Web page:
noun. the feeling of being upset or annoyed as a result of being unable to change or achieve something; the prevention of the progress, success, or fulfilment of something.
I think it is fair to say that 2020 has been the most frustrating year we have ever experienced. At times, nothing has felt easy. The frustrations have ranged from the micro to the macro as every aspect of our lives have been disrupted and have become uncertain. We have been frustrated on every level – physically, emotionally and mentally repeatedly.
I have been frustrated by things that do not normally bother me, as due to the change of context around us, small things can quite easily be blown out of proportion. Whilst bigger things may feel insurmountable.
I have felt myself pulling back from social media, from some of my network, from some spaces I exist in as I could feel certain things were beginning to trigger me. I began to observe the patterns of what was happening and how it was making me feel.
On reflection, my biggest source of frustration is often other people. My ticks have become amplified through lock down: people who are late to meetings or who pay an invoice late, people who miss meetings, people who do not reply to messages, people who do not respect me and my boundaries, people who are unsupportive, uncollaborative, judgemental and critical frustrate me.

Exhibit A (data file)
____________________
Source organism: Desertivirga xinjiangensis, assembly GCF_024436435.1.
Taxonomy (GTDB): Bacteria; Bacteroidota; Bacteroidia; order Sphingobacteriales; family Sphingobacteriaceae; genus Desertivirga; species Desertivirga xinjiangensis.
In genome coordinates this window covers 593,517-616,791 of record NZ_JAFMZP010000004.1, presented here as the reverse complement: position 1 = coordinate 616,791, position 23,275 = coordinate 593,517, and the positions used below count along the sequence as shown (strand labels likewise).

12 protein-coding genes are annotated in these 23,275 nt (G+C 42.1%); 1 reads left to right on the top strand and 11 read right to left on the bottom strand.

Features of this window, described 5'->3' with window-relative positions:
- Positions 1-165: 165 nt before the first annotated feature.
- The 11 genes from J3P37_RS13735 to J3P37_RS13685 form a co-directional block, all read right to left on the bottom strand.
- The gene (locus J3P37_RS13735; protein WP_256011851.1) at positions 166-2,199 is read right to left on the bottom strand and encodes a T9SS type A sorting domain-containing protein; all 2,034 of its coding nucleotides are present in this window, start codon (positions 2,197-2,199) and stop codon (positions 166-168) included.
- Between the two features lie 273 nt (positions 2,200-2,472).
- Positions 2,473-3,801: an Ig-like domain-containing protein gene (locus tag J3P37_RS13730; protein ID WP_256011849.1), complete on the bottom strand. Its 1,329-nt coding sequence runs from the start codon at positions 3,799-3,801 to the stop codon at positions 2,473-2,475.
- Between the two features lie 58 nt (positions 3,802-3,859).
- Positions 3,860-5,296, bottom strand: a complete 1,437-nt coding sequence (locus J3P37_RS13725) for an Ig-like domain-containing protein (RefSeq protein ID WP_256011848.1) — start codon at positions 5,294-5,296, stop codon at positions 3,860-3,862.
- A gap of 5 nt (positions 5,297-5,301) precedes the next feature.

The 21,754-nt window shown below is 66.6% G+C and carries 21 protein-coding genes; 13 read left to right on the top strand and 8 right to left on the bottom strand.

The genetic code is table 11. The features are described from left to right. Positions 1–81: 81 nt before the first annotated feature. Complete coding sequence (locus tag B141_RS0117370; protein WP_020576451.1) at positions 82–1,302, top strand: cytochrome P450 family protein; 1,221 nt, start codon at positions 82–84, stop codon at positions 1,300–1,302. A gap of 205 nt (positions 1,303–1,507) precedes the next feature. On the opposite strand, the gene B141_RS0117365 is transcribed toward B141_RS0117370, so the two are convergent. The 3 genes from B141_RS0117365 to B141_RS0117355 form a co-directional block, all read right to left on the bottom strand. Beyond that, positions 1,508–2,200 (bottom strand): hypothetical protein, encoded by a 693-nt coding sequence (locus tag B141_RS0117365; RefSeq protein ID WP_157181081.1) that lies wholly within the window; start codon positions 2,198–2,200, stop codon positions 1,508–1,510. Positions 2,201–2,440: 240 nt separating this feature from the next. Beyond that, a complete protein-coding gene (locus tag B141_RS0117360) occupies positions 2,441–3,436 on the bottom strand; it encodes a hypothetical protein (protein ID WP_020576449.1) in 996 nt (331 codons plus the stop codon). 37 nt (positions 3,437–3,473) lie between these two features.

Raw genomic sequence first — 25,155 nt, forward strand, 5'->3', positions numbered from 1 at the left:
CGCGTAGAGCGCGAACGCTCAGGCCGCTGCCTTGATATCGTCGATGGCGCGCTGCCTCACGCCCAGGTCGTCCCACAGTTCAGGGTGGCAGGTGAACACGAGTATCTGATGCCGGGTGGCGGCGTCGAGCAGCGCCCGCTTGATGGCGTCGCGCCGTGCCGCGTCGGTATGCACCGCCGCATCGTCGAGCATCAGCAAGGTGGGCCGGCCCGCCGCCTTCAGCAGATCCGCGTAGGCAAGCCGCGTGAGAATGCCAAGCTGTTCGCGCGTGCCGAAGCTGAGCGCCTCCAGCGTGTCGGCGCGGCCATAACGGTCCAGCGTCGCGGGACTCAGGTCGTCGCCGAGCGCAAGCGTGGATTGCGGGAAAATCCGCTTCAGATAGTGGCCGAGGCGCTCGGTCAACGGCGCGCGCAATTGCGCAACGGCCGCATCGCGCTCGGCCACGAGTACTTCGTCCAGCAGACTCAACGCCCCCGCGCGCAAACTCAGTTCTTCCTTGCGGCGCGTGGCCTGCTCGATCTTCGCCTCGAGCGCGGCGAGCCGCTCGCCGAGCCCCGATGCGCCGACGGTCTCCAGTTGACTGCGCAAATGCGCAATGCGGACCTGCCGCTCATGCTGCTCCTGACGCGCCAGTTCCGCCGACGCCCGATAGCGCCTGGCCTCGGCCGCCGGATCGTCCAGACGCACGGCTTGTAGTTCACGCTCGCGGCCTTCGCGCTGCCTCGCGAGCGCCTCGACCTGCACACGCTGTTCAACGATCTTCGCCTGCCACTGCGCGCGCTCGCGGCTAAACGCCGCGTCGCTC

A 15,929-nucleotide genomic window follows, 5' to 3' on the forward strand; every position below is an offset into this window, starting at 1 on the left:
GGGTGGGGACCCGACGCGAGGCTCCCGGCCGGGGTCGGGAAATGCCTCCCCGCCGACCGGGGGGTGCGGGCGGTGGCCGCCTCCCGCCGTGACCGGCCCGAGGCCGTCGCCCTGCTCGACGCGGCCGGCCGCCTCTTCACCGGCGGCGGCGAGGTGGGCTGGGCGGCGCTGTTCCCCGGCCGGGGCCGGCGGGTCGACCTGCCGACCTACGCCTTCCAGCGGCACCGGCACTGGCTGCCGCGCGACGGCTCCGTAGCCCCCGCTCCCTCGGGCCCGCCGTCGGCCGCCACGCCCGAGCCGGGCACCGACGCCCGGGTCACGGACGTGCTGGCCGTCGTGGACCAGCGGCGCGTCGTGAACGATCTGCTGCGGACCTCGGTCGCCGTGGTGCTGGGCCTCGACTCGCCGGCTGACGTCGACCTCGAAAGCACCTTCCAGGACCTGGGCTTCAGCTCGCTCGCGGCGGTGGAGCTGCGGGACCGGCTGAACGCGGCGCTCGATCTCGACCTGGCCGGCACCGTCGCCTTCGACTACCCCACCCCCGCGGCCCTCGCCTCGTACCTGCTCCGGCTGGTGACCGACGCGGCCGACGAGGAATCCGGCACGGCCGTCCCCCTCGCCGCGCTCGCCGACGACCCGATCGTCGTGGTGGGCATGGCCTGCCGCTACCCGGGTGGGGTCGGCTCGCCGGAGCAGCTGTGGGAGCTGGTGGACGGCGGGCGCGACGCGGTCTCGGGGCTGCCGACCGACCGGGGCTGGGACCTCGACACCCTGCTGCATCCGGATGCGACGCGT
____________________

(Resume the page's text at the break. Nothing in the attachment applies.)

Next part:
Yet, I also know that I frustrate others too. I am self-aware enough to know that some of my personality traits are equally a source of frustration for people who are programmed differently to me. My ways of working, of communicating, of interacting serve me, but might jar others.
When we get frustrated we all react in different ways.
Some of my friends, family and colleagues have internalised their frustration. They have become withdrawn, their mood has become low, they have gone quiet. A few have recently imploded and I have scooped a few of my nearest and dearest up in the last few weeks as they have hit the stage of emotional exhaustion and they have spiralled into meltdowns.
Other people I am close to have externalised their frustration. They have lashed out, they have become erratic in their behaviour, they have become negative in their language and they have become hyper critical. A few have exploded which has led to conflicts with others.
In the first lockdown I reflected a lot on emotional regulation. It became apparent quite quickly who the self-regulators and the co-regulators in my circles were. I am a self-regulator, apparently this is common for people who were thumb suckers as children as we self-sooth. I am someone who co-regulates others, a skill I have developed as a teacher, a leader, a coach and a mental health first aider.
We become acutely aware of how everyone is coping, or not coping, but we also need to reflect on ourselves and how we are feeling. By identifying and recognising the feeling of frustration we can then process and address it.
When I am coaching similar threads come up when we discuss the feeling of frustration as it is often associated with: feeling a lack of control, feeling a sense of uncertainty and feeling overwhelmed. I encourage my coachees to reframe and to focus on what they can control, what is certain and what they can anchor. This approach helps them to centre themselves.